Flowers is a truly beautiful tragic comedy. it picks up on family rifts, personal anxieties and implications brought about by mental health issues, alluding to them incredibly subtly in the characters’ actions and words. Series two, which aired in June, showed each character’s gradual demise to be looming ever nearer, often making for an uncomfortable watch (especially when our concern changes focus and hones in on Shun, who is struggling to come to terms with the loneliness he faces in this strange, foreign place). Flowers features stunning comic performances from Olivia Colman, Julian Barratt and Will Sharpe (who also writes and directs).
In July, Bob Mortimer and Paul Whitehouse brought us the hilarious and wholesome GoneFishing; a documentary series for BBC2 about the beauty of natural wildlife and the importance of looking after our health. The two legendary comics (both now bordering on 60) have had their fair share of health scares in recent years, with both having experienced major heart problems that gave them a bit of a re-awakening. Mortimer and Whitehouse are clearly great friends and their shared humour makes this programme a thoroughly enjoyable watch.
And who could miss the return of Vic and Bob in Vic and Bob’s Big Night Out at Christmas? This revamp of Reeve’s old show format is exactly what we would expect from the absurd duo, with the addition of some up-to-date satirical references (featuring the likes of Piers Morgan and Donald Trump), as well as a visit from George Ezra. But some old favourites are back, including Graham Lister, The Man With The Stick and The Stotts.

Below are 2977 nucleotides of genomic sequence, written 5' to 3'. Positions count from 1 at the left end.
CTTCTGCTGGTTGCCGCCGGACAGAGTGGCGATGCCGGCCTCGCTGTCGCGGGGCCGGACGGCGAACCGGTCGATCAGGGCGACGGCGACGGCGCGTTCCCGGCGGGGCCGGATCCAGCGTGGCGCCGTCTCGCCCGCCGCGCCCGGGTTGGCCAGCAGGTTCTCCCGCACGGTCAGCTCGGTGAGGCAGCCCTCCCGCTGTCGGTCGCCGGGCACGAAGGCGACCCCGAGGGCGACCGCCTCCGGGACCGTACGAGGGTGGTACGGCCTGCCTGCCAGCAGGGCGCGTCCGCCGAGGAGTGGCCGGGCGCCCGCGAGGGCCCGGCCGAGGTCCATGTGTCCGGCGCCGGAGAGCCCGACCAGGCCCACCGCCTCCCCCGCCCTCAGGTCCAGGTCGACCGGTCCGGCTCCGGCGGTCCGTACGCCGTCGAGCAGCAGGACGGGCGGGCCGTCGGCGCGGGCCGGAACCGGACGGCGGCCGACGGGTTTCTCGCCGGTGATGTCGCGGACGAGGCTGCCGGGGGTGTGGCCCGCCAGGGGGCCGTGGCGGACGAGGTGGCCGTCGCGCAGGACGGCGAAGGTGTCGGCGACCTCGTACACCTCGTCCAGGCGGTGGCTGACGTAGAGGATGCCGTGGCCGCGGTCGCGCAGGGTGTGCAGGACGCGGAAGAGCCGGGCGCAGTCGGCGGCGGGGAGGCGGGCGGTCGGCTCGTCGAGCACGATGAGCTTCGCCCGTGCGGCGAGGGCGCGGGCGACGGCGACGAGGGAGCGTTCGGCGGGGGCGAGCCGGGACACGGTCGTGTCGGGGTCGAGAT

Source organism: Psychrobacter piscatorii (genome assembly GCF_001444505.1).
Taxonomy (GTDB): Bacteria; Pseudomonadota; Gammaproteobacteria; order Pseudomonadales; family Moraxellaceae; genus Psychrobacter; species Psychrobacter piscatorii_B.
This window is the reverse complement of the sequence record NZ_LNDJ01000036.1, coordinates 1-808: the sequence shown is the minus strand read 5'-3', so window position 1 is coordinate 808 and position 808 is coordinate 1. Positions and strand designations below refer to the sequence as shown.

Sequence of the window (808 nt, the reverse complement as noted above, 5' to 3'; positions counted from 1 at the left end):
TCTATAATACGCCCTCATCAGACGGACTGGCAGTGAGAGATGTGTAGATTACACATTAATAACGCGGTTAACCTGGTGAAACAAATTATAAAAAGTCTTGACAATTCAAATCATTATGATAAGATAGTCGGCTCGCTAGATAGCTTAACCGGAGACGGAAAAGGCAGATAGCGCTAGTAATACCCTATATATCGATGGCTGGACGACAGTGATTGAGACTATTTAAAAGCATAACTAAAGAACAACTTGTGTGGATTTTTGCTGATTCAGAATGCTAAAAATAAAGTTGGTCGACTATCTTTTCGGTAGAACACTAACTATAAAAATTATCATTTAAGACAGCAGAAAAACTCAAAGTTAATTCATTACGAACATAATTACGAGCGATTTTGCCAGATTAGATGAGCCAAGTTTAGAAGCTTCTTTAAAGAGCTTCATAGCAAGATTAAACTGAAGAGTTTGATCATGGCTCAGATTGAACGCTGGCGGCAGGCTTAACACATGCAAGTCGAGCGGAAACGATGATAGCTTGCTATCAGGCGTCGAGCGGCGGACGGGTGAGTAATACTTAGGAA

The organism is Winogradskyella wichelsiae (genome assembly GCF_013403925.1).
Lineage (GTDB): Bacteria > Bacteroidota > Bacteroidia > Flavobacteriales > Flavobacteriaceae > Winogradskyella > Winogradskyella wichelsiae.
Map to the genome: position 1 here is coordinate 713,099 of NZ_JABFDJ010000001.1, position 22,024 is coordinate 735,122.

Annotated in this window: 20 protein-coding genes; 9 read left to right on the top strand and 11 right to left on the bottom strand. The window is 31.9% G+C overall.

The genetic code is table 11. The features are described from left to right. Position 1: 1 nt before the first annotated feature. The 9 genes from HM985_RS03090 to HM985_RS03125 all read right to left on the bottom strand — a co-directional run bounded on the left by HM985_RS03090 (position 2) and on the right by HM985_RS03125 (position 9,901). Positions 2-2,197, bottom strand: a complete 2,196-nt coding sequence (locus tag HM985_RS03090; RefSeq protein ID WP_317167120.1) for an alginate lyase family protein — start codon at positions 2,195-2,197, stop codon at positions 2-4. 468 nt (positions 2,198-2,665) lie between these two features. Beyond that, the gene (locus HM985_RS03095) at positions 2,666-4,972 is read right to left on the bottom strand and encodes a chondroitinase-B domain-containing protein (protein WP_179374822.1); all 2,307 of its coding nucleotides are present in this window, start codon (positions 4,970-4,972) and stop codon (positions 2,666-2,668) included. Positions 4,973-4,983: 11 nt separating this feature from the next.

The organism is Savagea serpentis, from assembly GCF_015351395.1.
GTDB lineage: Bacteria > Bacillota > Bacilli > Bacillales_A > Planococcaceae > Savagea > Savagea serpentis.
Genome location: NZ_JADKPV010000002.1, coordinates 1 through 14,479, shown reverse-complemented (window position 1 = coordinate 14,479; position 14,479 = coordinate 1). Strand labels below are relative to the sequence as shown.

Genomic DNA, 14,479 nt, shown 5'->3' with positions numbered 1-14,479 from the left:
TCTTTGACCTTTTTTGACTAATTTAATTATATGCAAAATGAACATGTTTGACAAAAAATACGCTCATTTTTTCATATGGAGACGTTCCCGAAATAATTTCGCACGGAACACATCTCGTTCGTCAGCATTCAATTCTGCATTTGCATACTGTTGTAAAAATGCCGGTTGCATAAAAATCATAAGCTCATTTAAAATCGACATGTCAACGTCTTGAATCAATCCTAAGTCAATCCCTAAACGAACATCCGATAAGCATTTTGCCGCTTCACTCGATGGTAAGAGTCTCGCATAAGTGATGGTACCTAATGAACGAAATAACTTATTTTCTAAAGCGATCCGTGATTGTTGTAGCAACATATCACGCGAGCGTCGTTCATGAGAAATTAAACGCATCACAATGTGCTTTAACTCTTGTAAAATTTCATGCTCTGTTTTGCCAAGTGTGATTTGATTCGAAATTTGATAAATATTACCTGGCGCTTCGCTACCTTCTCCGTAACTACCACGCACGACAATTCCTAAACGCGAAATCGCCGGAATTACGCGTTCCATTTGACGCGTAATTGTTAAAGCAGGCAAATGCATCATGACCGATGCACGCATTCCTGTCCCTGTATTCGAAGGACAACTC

So now that we’re comfortably into the flow of a new year, we can really start to look forward to what’s to come in terms of comedy on our TV sets (or laptops, or smartphones, or tablets, or microwaves). In 2019 we will be treated to new instalments of Inside No. 9, The End of the F****** World, ThisCountry and GoneFishing. Other returning programmes include a final series of Rob Delaney and Sharon Horgan’s Catastrophe as well as a TV series of vampire mockumentary film What We Do in the Shadows. But for now, perhaps a re-watch of some of the programmes above from 2018 will help fight the January blues.